Date of Award


Degree Name

Master of Arts



First Advisor

Dr. Alyce M. Dickinson

Second Advisor

Dr. Alan Poling

Third Advisor

Dr. Jack Michael

Access Setting

Masters Thesis-Campus Only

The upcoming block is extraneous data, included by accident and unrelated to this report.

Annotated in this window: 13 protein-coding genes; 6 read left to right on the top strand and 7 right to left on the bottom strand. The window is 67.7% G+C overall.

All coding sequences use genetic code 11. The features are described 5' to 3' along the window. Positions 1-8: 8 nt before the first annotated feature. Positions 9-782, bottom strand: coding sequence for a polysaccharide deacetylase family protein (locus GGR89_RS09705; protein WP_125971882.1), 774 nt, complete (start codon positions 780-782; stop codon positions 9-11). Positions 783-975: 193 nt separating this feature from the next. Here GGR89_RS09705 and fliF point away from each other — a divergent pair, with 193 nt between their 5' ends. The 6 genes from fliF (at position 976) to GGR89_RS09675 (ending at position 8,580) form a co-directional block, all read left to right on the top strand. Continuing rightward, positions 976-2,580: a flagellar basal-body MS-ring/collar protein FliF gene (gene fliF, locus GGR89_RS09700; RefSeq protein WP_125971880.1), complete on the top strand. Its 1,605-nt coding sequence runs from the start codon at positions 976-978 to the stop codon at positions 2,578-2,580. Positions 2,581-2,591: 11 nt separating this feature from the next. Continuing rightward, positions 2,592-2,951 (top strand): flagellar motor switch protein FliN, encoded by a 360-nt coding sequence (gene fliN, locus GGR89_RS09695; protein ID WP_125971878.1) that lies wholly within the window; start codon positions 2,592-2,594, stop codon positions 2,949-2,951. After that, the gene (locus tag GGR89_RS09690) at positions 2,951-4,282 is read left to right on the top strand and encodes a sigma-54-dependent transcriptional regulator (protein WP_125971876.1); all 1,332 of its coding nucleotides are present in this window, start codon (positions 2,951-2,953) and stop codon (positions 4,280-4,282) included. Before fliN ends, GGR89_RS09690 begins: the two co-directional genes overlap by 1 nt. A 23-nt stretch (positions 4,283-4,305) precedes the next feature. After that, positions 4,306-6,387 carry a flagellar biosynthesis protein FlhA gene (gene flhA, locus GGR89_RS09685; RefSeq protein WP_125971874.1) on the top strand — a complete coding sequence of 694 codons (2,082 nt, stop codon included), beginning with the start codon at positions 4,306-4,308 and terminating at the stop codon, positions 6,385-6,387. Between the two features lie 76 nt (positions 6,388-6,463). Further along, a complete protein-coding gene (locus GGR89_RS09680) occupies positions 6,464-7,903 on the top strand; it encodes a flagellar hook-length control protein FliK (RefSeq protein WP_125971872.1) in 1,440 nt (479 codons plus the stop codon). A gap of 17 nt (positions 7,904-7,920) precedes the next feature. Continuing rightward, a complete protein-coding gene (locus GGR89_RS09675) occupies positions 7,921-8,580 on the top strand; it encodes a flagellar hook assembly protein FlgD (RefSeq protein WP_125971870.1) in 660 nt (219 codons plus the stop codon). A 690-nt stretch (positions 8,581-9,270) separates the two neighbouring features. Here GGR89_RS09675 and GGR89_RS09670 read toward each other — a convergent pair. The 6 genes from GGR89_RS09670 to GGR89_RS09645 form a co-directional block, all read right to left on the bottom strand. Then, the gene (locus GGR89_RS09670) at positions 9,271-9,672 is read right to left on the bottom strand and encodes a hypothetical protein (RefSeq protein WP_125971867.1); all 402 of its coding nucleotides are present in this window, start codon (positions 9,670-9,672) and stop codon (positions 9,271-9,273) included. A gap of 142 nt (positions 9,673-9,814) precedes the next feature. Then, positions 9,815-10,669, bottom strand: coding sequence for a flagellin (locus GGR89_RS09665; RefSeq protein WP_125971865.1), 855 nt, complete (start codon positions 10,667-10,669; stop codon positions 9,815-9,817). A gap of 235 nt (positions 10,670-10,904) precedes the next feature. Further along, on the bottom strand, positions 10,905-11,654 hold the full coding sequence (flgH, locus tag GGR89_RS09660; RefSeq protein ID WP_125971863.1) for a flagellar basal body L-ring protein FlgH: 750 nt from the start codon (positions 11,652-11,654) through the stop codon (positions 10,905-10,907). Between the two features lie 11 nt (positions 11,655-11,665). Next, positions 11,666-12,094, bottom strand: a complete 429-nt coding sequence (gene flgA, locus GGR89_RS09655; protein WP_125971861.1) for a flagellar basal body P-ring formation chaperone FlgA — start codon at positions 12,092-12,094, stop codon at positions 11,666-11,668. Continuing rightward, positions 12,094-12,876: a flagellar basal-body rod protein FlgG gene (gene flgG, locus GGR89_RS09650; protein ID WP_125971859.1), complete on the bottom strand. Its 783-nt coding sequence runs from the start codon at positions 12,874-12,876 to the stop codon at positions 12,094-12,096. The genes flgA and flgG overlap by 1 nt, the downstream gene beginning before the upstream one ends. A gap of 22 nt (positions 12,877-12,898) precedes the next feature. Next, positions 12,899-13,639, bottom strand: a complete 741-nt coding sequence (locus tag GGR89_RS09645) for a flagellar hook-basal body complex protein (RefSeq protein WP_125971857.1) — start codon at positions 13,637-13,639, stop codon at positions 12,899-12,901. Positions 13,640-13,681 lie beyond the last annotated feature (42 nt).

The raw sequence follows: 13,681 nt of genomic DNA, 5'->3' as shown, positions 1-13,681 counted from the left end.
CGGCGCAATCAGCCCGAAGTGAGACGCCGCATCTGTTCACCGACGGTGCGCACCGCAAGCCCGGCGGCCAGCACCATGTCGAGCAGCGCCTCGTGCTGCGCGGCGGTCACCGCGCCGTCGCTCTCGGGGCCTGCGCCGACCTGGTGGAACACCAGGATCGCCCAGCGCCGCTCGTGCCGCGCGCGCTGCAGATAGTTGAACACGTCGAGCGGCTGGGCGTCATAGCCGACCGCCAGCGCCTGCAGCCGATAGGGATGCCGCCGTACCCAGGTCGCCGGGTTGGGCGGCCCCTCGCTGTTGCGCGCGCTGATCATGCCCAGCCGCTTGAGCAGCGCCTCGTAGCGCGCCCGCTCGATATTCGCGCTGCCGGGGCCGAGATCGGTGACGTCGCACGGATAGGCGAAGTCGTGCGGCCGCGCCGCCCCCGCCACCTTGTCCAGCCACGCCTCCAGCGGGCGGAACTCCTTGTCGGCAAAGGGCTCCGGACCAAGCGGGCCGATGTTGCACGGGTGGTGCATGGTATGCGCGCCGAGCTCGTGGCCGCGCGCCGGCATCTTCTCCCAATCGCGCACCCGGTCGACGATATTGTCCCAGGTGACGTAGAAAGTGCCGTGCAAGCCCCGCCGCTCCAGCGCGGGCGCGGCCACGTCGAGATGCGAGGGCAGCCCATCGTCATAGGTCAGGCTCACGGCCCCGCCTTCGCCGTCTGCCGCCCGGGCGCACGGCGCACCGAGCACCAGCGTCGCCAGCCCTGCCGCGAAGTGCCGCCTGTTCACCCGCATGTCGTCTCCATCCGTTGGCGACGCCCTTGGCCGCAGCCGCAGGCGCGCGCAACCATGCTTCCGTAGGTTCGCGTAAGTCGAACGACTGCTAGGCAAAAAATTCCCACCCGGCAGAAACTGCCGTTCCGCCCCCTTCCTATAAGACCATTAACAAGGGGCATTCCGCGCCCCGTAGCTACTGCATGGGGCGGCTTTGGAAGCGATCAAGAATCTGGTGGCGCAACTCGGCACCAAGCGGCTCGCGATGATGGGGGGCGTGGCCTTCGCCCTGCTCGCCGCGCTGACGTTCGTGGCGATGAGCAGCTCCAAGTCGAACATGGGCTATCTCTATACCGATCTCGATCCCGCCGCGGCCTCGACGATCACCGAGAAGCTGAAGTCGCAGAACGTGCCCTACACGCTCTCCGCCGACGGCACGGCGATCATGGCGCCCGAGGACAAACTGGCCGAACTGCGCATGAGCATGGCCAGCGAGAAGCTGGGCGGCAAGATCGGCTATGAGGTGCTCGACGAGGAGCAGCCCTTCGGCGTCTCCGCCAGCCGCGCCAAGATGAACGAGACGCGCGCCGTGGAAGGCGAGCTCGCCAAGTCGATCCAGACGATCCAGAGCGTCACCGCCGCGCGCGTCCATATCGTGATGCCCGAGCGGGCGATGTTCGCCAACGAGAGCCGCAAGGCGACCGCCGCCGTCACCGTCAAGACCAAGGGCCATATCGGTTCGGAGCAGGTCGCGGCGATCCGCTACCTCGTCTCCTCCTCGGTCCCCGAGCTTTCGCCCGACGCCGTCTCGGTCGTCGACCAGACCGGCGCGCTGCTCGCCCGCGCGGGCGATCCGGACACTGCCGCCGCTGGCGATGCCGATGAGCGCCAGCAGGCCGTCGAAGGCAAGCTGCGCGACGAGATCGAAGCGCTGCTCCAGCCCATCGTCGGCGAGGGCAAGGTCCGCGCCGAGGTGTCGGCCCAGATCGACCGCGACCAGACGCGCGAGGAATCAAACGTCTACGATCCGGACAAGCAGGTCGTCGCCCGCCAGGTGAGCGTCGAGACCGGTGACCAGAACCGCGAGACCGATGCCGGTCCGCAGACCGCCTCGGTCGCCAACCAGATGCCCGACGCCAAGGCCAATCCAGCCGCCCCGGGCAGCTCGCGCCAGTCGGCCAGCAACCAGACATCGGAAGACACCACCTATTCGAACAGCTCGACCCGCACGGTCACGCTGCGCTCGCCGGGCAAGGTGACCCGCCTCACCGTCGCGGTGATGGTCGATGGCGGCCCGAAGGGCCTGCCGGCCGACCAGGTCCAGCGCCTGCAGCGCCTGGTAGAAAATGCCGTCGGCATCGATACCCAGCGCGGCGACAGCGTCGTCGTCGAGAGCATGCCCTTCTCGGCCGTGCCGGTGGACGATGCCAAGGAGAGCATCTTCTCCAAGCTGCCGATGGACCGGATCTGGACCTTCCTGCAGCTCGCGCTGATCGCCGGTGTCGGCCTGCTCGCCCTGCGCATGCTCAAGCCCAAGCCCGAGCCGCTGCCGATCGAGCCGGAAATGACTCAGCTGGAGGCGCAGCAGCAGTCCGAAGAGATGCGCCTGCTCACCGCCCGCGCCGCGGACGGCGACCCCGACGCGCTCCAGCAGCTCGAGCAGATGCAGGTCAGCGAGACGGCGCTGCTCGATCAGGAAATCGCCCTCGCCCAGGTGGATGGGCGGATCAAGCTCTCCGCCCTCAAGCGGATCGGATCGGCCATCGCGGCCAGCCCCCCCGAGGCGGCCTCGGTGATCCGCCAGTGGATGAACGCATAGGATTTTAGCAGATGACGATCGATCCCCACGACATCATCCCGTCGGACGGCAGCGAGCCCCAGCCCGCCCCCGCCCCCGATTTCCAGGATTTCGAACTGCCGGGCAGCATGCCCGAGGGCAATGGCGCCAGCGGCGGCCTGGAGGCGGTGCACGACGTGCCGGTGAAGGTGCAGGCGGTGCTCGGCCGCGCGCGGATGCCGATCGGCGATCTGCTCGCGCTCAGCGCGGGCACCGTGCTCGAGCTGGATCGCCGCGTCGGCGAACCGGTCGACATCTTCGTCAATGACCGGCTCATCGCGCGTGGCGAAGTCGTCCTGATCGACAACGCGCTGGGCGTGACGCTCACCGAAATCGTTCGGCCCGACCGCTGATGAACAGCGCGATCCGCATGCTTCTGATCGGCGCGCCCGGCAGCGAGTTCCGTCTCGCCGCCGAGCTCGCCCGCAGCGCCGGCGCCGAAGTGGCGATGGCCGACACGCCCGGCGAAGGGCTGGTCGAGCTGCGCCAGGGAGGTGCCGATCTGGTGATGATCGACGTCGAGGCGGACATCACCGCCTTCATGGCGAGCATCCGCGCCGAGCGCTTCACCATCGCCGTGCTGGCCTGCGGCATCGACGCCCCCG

The study investigated the use of a computer simulation, incorporating a behavioral choice procedure, to assess preference for different types of incentive pay. Subjects were ten undergraduates. Subjects chose to work under pay systems in which they earned 0%, 25%, 50%, 75% or 100% of their total simulated pay in incentives. Subjects were faced with choices involving higher, riskier pay versus lower, more stable pay. Work performance was simulated. The independent variable was the percentage of monthly living expenses relative to expected total pay. Two values were examined, 85% and 95%, using an ABAB design. Each phase lasted 2 simulated years. After four weeks, subjects paid expenses. Every three months, subjects chose the pay system they preferred. The adequacy of the simulation was assessed by examining the stability of choices under the two expense conditions and determining whether subjects chose lower, more stable pay when their expenses were higher. Three of the ten subjects demonstrated sensitivity to the independent variable.

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